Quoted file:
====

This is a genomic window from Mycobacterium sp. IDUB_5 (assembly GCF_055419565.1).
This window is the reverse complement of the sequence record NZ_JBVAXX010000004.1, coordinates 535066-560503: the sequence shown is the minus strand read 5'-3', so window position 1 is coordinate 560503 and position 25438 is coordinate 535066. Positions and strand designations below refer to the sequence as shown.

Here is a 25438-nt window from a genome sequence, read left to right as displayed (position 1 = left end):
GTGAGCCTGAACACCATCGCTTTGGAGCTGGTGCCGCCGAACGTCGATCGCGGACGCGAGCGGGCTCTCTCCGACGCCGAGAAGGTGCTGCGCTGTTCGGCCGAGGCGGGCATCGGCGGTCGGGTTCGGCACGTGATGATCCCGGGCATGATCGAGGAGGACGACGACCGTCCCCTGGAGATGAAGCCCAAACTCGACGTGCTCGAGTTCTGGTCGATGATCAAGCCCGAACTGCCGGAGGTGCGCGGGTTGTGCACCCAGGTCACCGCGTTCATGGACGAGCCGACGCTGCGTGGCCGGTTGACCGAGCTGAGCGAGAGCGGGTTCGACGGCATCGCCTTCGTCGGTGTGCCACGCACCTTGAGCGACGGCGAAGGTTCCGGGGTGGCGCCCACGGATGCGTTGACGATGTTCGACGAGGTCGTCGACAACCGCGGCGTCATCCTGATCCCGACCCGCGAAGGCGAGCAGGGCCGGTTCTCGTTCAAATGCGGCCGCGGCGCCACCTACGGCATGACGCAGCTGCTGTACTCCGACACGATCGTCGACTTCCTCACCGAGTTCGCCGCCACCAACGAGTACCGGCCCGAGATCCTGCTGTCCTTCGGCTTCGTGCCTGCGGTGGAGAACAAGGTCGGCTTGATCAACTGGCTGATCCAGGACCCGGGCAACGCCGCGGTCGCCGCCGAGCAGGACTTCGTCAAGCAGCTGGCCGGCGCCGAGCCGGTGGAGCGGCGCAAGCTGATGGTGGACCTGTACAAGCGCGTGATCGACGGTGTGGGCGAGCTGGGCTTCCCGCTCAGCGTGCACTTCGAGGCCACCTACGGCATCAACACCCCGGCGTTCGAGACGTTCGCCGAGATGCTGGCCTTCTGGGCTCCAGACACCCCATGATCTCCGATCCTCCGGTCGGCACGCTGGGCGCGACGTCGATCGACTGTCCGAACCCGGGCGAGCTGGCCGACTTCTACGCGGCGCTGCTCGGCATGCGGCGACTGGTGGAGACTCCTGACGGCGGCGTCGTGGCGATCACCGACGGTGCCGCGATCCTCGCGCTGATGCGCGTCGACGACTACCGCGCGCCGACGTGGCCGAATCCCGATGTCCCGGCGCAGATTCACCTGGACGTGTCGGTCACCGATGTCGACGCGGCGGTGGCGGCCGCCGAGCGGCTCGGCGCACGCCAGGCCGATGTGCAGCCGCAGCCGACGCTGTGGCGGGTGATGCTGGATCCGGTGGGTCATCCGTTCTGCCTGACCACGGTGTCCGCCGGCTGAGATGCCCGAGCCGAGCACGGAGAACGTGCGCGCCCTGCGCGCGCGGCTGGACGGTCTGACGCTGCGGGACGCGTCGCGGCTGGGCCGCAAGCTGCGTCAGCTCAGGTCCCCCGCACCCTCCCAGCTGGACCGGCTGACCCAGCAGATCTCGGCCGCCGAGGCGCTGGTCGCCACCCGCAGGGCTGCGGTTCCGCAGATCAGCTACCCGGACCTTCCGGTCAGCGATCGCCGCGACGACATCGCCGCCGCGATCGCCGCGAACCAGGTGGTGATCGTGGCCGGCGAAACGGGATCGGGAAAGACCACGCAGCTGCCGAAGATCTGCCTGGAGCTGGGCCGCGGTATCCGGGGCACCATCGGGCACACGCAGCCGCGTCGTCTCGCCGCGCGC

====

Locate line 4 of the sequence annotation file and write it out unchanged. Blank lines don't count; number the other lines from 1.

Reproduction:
GTGAGCCTGAACACCATCGCTTTGGAGCTGGTGCCGCCGAACGTCGATCGCGGACGCGAGCGGGCTCTCTCCGACGCCGAGAAGGTGCTGCGCTGTTCGGCCGAGGCGGGCATCGGCGGTCGGGTTCGGCACGTGATGATCCCGGGCATGATCGAGGAGGACGACGACCGTCCCCTGGAGATGAAGCCCAAACTCGACGTGCTCGAGTTCTGGTCGATGATCAAGCCCGAACTGCCGGAGGTGCGCGGGTTGTGCACCCAGGTCACCGCGTTCATGGACGAGCCGACGCTGCGTGGCCGGTTGACCGAGCTGAGCGAGAGCGGGTTCGACGGCATCGCCTTCGTCGGTGTGCCACGCACCTTGAGCGACGGCGAAGGTTCCGGGGTGGCGCCCACGGATGCGTTGACGATGTTCGACGAGGTCGTCGACAACCGCGGCGTCATCCTGATCCCGACCCGCGAAGGCGAGCAGGGCCGGTTCTCGTTCAAATGCGGCCGCGGCGCCACCTACGGCATGACGCAGCTGCTGTACTCCGACACGATCGTCGACTTCCTCACCGAGTTCGCCGCCACCAACGAGTACCGGCCCGAGATCCTGCTGTCCTTCGGCTTCGTGCCTGCGGTGGAGAACAAGGTCGGCTTGATCAACTGGCTGATCCAGGACCCGGGCAACGCCGCGGTCGCCGCCGAGCAGGACTTCGTCAAGCAGCTGGCCGGCGCCGAGCCGGTGGAGCGGCGCAAGCTGATGGTGGACCTGTACAAGCGCGTGATCGACGGTGTGGGCGAGCTGGGCTTCCCGCTCAGCGTGCACTTCGAGGCCACCTACGGCATCAACACCCCGGCGTTCGAGACGTTCGCCGAGATGCTGGCCTTCTGGGCTCCAGACACCCCATGATCTCCGATCCTCCGGTCGGCACGCTGGGCGCGACGTCGATCGACTGTCCGAACCCGGGCGAGCTGGCCGACTTCTACGCGGCGCTGCTCGGCATGCGGCGACTGGTGGAGACTCCTGACGGCGGCGTCGTGGCGATCACCGACGGTGCCGCGATCCTCGCGCTGATGCGCGTCGACGACTACCGCGCGCCGACGTGGCCGAATCCCGATGTCCCGGCGCAGATTCACCTGGACGTGTCGGTCACCGATGTCGACGCGGCGGTGGCGGCCGCCGAGCGGCTCGGCGCACGCCAGGCCGATGTGCAGCCGCAGCCGACGCTGTGGCGGGTGATGCTGGATCCGGTGGGTCATCCGTTCTGCCTGACCACGGTGTCCGCCGGCTGAGATGCCCGAGCCGAGCACGGAGAACGTGCGCGCCCTGCGCGCGCGGCTGGACGGTCTGACGCTGCGGGACGCGTCGCGGCTGGGCCGCAAGCTGCGTCAGCTCAGGTCCCCCGCACCCTCCCAGCTGGACCGGCTGACCCAGCAGATCTCGGCCGCCGAGGCGCTGGTCGCCACCCGCAGGGCTGCGGTTCCGCAGATCAGCTACCCGGACCTTCCGGTCAGCGATCGCCGCGACGACATCGCCGCCGCGATCGCCGCGAACCAGGTGGTGATCGTGGCCGGCGAAACGGGATCGGGAAAGACCACGCAGCTGCCGAAGATCTGCCTGGAGCTGGGCCGCGGTATCCGGGGCACCATCGGGCACACGCAGCCGCGTCGTCTCGCCGCGCGC